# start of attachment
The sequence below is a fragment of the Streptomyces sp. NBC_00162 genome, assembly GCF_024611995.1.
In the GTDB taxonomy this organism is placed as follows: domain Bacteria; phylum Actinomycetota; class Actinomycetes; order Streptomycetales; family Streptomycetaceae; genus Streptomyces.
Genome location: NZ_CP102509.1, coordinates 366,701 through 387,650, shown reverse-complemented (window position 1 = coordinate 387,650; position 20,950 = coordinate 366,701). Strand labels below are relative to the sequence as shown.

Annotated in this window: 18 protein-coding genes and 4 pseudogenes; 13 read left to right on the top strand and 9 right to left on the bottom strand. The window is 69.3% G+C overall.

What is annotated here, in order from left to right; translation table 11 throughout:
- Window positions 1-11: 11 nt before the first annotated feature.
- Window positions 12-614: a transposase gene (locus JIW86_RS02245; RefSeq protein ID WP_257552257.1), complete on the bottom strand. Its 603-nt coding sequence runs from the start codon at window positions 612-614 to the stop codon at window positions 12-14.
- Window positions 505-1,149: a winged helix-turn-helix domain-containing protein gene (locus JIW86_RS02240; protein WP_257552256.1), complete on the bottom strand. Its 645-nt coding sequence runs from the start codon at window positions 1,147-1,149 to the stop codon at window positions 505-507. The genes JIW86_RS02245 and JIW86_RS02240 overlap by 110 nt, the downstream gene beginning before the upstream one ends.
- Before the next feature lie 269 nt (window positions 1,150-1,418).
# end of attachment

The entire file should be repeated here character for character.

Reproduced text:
The sequence below is a fragment of the Streptomyces sp. NBC_00162 genome, assembly GCF_024611995.1.
In the GTDB taxonomy this organism is placed as follows: domain Bacteria; phylum Actinomycetota; class Actinomycetes; order Streptomycetales; family Streptomycetaceae; genus Streptomyces.
Genome location: NZ_CP102509.1, coordinates 366,701 through 387,650, shown reverse-complemented (window position 1 = coordinate 387,650; position 20,950 = coordinate 366,701). Strand labels below are relative to the sequence as shown.

Annotated in this window: 18 protein-coding genes and 4 pseudogenes; 13 read left to right on the top strand and 9 right to left on the bottom strand. The window is 69.3% G+C overall.

What is annotated here, in order from left to right; translation table 11 throughout:
- Window positions 1-11: 11 nt before the first annotated feature.
- Window positions 12-614: a transposase gene (locus JIW86_RS02245; RefSeq protein ID WP_257552257.1), complete on the bottom strand. Its 603-nt coding sequence runs from the start codon at window positions 612-614 to the stop codon at window positions 12-14.
- Window positions 505-1,149: a winged helix-turn-helix domain-containing protein gene (locus JIW86_RS02240; protein WP_257552256.1), complete on the bottom strand. Its 645-nt coding sequence runs from the start codon at window positions 1,147-1,149 to the stop codon at window positions 505-507. The genes JIW86_RS02245 and JIW86_RS02240 overlap by 110 nt, the downstream gene beginning before the upstream one ends.
- Before the next feature lie 269 nt (window positions 1,150-1,418).